How would you advise a client to minimally renovate their existing home to accommodate work from home (WFH) arrangements?
We should see the spaces in our home as a container for a myriad of activities to happen. This myriad of activities is known as a hybridisation of spaces, where they can take on any programme or function at any time of the day, be it for working or resting. The whole purpose of this is so that there is no need for an extensive amount of renovation to be done, as one can work anywhere within the home, without any restrictions.
For those who live in smaller apartments, how would you advise them to make their homes multi-functional so they can WFH too?
For those who live in smaller apartments, they should start by thinking of the furniture that can fit into their home. Find those that can be opened or closed for a different use, or that can be transformed to cater to different needs, or that can be concealed easily when not in use. Find furniture that is operable like having a sofa that has an attached coffee table at the side, which can function as a study top or a personal dining top — or even having a study desk attached to the back of the sofa.
How can we make our home office look and feel luxurious without being over the top?
It is all about spatial quality. Luxury comes in different forms; it could be material luxury, i.e. material pieces, prized artworks, limited edition artefacts or even rare items that are hard to collect. However, to me, luxury does not have to carry the above items. Instead, luxury can be seen in the home's spatial quality. For instance, this can be high volume spaces or natural light flowing within. Spatial quality is already a luxurious form of living.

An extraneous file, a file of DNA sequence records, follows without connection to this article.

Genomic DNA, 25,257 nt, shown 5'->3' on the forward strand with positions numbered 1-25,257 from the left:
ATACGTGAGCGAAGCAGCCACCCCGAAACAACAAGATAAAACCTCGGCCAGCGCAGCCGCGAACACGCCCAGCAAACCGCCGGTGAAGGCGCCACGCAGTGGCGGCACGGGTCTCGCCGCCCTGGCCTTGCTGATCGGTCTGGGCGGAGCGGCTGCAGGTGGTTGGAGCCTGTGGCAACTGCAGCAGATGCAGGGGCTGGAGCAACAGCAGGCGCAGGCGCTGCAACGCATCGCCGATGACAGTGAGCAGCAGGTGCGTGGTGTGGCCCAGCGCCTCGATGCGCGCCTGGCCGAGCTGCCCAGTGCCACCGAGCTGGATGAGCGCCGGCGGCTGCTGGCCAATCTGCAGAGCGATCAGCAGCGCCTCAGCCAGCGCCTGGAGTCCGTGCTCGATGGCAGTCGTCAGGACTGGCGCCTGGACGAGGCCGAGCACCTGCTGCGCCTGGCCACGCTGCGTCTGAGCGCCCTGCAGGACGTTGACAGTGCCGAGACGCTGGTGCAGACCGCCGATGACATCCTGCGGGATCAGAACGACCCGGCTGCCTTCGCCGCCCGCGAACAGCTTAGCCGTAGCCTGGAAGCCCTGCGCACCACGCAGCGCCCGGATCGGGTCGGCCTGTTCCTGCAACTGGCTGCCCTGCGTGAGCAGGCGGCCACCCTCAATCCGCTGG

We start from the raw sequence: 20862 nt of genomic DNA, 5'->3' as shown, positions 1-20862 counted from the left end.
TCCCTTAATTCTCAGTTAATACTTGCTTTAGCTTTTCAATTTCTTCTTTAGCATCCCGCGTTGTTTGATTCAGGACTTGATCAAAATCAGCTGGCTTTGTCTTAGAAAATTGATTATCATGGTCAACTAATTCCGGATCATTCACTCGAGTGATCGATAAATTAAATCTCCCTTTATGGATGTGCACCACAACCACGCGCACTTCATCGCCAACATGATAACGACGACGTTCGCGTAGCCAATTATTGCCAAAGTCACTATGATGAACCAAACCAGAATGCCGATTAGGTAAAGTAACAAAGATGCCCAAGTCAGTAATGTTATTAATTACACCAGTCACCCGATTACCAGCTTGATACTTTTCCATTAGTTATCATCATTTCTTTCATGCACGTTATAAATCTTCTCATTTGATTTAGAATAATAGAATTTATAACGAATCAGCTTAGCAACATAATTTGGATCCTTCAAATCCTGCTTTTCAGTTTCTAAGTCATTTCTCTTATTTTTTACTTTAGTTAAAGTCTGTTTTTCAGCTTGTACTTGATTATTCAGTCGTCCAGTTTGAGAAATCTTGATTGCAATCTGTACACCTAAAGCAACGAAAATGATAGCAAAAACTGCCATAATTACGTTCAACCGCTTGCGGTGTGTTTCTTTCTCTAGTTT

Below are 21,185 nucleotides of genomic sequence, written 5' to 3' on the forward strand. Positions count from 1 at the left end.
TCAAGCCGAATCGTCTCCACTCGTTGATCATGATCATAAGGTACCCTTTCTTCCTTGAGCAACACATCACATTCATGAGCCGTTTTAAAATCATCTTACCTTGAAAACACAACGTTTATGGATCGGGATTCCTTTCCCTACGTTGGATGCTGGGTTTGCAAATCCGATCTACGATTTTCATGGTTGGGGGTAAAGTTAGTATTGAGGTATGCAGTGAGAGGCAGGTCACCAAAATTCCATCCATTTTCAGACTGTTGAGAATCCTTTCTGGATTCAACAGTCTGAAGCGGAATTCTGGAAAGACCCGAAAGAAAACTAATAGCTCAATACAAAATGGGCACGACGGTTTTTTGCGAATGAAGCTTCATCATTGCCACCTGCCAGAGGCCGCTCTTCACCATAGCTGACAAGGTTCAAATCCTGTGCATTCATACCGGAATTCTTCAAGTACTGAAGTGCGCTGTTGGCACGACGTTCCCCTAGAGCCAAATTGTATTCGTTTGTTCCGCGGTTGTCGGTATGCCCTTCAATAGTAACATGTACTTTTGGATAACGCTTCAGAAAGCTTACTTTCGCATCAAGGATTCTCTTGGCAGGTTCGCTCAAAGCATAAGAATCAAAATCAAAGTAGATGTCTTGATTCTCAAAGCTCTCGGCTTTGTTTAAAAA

A home is like our inner sanctuary. It is all about the single item that is meaningful to you and carrying it into the interior space, that eventually this becomes an artwork that only speaks to you. This is considered as another form of luxurious living as this direct relationship between the object and you is priceless, and only you can understand the true value of it.
Lastly, lighting plays an important role in interior design. It is all about the direct and indirect lighting that guides to create a mood of sensuality to the space, through the effects of dimming or allowing more light to filter through the space. We are able to create a sense of luxurious mood through the use of lighting control. It could be allowing more light by opening the windows or even using blinds or curtains to achieve such sensuality within the space.
For someone who is designing their home from scratch, what are some must-haves that you will recommend to them that a home office should include?
A home office should include not only bookshelves but display cabinets to house artefacts or memorable items that relate to the character of the owner of the space. These items could be things he or she likes, travel items or even books that relate to one's interest – art, fashion, cars for example.